June 5, 2013 at 10:33 am

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Jon Markman recently said, “Investors have decided that content is king in the new world of mobile and home entertainment — not hardware or software.”

He cites Disney (DIS) as a beneficiary – any others come to mind?

“Everyone must choose two pains: The pain of discipline, or the pain of regret.” Jim Rohn

June 5, 2013 at 3:06 pm

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It will definitely be interesting to see how that plays out (pun intended). I’m sure licensing fees make it very difficult for companies like NFLX and Pandora, but people love their product (myself included) because you’re getting something for nothing, or almost nothing in NFLX’s case.

Perhaps the companies that provide the hardware to access these services are getting the better end of the deal (Microsoft’s XBOX 360 and Apple TV for example), because it’s not the main part of their business. A lot of people buy those products specifically so Netflix and Hulu, etc can be a seamless part of their living room entertainment system.

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June 5, 2013 at 3:06 pm

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It will definitely be interesting to see how that plays out (pun intended). I’m sure licensing fees make it very difficult for companies like NFLX and Pandora, but people love their product (myself included) because you’re getting something for nothing, or almost nothing in NFLX’s case.

Perhaps the companies that provide the hardware to access these services are getting the better end of the deal (Microsoft’s XBOX 360 and Apple TV for example), because it’s not the main part of their business. A lot of people buy those products specifically so Netflix and Hulu, etc can be a seamless part of their living room entertainment system.

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June 5, 2013 at 4:28 pm

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Yeah I can def see that re: the hardware. I love my Roku and if I could trade that company I would!

There’s also the premium content providers like Time Warner (TWX) who I believe is the owner of HBO. I’d buy the heck out of that as soon as HBO stops being dumb and allows people to buy their HBO Go streaming product directly instead of having to subscribe via cable/satellite.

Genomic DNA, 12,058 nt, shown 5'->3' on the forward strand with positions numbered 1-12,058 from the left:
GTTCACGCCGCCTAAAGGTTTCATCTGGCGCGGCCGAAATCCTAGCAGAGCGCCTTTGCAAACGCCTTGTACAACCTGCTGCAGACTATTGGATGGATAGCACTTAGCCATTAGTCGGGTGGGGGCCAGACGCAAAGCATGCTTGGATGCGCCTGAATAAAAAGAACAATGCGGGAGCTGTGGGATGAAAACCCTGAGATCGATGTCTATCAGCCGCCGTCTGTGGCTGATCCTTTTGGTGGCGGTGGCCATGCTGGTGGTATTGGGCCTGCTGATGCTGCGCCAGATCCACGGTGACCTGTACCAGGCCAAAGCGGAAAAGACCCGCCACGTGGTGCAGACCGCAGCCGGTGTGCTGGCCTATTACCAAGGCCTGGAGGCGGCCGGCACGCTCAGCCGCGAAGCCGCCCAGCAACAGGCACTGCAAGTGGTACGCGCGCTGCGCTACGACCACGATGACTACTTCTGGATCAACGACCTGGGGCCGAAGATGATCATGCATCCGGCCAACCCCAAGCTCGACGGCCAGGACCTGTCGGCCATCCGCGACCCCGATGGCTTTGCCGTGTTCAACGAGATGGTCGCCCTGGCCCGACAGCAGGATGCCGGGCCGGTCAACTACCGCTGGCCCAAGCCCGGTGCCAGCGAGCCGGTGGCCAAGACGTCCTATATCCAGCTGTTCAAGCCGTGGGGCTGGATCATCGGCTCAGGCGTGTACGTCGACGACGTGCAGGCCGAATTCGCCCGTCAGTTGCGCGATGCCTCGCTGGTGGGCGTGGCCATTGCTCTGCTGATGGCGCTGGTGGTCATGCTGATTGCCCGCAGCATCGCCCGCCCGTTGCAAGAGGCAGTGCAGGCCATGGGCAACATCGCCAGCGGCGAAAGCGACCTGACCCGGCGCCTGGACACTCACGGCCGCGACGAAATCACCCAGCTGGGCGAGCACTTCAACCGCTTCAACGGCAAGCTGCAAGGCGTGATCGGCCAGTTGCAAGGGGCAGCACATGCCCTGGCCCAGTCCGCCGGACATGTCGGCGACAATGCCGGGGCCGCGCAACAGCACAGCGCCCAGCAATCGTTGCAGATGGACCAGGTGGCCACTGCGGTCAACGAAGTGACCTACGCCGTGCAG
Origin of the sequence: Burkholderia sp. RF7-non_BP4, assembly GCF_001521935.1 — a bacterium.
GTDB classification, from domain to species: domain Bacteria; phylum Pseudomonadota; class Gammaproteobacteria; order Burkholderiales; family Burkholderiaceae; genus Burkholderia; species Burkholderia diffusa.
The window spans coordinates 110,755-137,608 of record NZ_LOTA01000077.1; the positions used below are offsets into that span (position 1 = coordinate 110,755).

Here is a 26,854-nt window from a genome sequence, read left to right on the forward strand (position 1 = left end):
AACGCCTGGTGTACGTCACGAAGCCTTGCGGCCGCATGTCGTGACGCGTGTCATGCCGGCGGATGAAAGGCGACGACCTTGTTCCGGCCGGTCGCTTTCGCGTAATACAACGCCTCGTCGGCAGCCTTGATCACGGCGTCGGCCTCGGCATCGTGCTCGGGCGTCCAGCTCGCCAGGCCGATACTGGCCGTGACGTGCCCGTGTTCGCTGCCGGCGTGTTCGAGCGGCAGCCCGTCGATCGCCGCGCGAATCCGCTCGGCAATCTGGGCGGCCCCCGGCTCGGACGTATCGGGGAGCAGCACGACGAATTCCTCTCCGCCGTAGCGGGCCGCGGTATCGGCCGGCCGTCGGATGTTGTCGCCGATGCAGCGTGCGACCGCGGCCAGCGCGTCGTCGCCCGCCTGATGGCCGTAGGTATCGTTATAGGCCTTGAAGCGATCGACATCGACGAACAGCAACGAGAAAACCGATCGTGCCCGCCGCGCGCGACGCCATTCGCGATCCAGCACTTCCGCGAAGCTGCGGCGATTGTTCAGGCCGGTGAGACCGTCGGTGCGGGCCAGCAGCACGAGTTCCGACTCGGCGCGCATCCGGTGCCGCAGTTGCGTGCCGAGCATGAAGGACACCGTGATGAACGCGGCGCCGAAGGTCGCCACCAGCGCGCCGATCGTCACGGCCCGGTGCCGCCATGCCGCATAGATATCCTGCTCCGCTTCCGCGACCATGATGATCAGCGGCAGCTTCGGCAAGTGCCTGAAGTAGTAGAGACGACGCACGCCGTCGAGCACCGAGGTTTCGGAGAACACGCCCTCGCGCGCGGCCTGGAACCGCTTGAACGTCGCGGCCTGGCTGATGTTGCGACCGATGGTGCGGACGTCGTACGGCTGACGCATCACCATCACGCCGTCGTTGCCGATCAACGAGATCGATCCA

June 6, 2013 at 11:05 am

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I love my Roku, too! I can’t believe how long it took us to make the switch from cable. So maybe, then, the play IS shorting TWX or similar providers, or going long Internet providers.

Edited by Moderator Val:
Edited by Moderator Val:

“Everyone must choose two pains: The pain of discipline, or the pain of regret.” Jim Rohn

June 22, 2013 at 3:29 pm

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I recently read that NFLX takes up over 50% of the entire internet bandwidth. So I would think that any company that has a hand in expanding this bandwidth in a any way will benefit longterm, especially as more streaming video services become more popular.

AKAM is one name that pops into my head, but they are already known. Anyone know of a smaller unknown name with a new innovation that has the potential to become huge in this space?

INXN looks interesting, but it is not a US company and it looks overvalued already. INAP looks interesting too.

Buzz339

June 24, 2013 at 11:51 am

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Limelight Networks (LLNW) is listed as a competitor and has a SIGNIFICANTLY smaller market cap. I’m not familiar with LLNW, but might be worth a look. It’s based in Tempe, AZ.

“Everyone must choose two pains: The pain of discipline, or the pain of regret.” Jim Rohn

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